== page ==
IT Infrastructure Qualification and System Validation: IT Vendor Perspectives 2

IT vendors must view regulatory compliance as a critical lifeline in successful execution, management, and delivery of IT and business solutions and services to pharmaceutical companies. Of late, pharmaceutical companies have started evaluating and selecting IT vendors on the basis of their credentials in compliance services, which include focus, proven capability, and experience in compliance areas such as managing validation, qualification, and data privacy. They consider such elements as critical differentiators when awarding IT outsourcing contracts to vendors.
IT vendors and service providers also are being exposed to regulatory compliance pressures. FDA expects IT vendors that provide services to pharmaceutical companies from vendor sites to comply with regulations and prepare for future FDA audits. The intent is to increase the monitoring of project operations at vendor sites. Therefore, compliance is a critical requirement for vendor and service provider sites.
Vendors that develop and maintain IT systems for regulated companies from their sites must be aware of their responsibilities as prescribed in FDA's Compliance Policy Guide (CPG) on Vendor Responsibility, which makes vendors "liable, under the Food, Drug and Cosmetic (FD&C) Act, for any violation attributable to intrinsic defects in the hardware and software" (1). According to the guide, "Vendors may incur liability for validation, as well as hardware/software maintenance performed on behalf of users."
IT infrastructure qualification and system validation are among the most critical requirements in regulatory IT compliance. One of the most important challenges for a vendor is to manage its IT infrastructure and systems in a qualified and validated state to meet necessary regulatory requirements for software development and maintenance at vendor sites. Understanding applicable FDA regulations
FDA regulations, as published in documents such as Computerized Systems Used in Clinical Trials or the General Principles of Software Validation, dwell largely on software applications and do not directly mention IT infrastructure.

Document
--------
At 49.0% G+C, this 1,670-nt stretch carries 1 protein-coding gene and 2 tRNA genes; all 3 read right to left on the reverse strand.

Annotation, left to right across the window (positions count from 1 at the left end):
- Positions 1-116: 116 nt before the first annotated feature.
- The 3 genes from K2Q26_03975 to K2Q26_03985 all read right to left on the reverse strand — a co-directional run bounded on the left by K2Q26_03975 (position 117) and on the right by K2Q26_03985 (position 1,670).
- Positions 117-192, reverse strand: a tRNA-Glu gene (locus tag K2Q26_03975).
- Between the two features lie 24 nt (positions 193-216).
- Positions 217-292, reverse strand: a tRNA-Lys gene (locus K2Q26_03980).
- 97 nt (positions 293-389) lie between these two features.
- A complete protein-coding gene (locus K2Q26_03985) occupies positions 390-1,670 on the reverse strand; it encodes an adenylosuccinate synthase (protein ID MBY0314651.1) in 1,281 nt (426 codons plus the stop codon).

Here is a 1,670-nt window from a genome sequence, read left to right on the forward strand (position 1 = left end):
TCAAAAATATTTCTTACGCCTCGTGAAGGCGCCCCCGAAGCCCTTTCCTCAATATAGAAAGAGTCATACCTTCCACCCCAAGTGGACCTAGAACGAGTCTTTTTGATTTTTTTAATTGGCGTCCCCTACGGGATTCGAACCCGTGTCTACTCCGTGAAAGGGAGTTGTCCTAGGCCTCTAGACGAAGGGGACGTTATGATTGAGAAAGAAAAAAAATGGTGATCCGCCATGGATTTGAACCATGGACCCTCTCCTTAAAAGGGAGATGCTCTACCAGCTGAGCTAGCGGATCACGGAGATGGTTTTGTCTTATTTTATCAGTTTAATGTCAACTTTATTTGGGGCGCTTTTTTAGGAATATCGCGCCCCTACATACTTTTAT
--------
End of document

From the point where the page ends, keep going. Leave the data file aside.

Title 21 of Code of Federal Regulations (CFR) Part 11 (Electronic Records and Electronic Signatures) is an umbrella regulation covering all predicate rules for good clinical practices, current good manufacturing practices, and good laboratory practices. Part 11 mentions computerized systems as well as software applications such that any computerized system in its entirety is subject to the regulation. FDA defines a computer system as: “a functional unit consisting of one or more computers and associated peripheral input and output devices, and associated software, that uses common storage for all or part of a program and also for all or part of the data necessary for the execution of the program; executes user-written or user-designated programs; performs user-designated data manipulation, including arithmetic operations and logic operations; and that can execute programs that modify themselves during their execution. A computer system may be a stand-alone unit or may consist of several interconnected units.”
A computerized system is defined as a unit that includes hardware, software, peripheral devices, personnel, and documentation such as manuals and standard operating procedures (SOPs). It is based on an infrastructure made up of data centers, servers, workstations, routers, switches, firewalls, applications, and protocols.
The 21 CFR Part 11 rule suggests that "any decision to validate computerized systems, and the extent of the validation, takes into account the impact the systems have on its ability to meet predicate rule requirements." The effect these systems may have on the accuracy, reliability, integrity, availability, and authenticity of required electronic records and signatures must be considered. Further, the rule states that "even if there is no predicate rule requirement to validate a system, in some instances it may still be important to validate the system." Although this rule does not seek to establish "legally enforceable responsibilities," the industry has witnessed a few cases in 2005 where FDA issued warnings to a regulated firm citing noncompliance to Electronic Records and Electronic Signatures (ER,ES) requirements (specifically, pointing out a lack of validation in a computer system as a grave risk).
Therefore, the entire IT infrastructure stands influenced by 21 CFR 11, thereby making it fall under the ambit of regulatory scrutiny. Qualification of IT infrastructure thus becomes essential to the validation of computerized systems. IT infrastructure houses and sustains validated systems; therefore, the sole purpose of infrastructure qualification is to guarantee and safeguard reliability, security, and business continuity. IT infrastructure, if not maintained in a demonstrable state of control and qualification, may affect the validated status of GxP applications or electronic record systems that depend on the infrastructure.

1 comment:

Debendra mahalik said...

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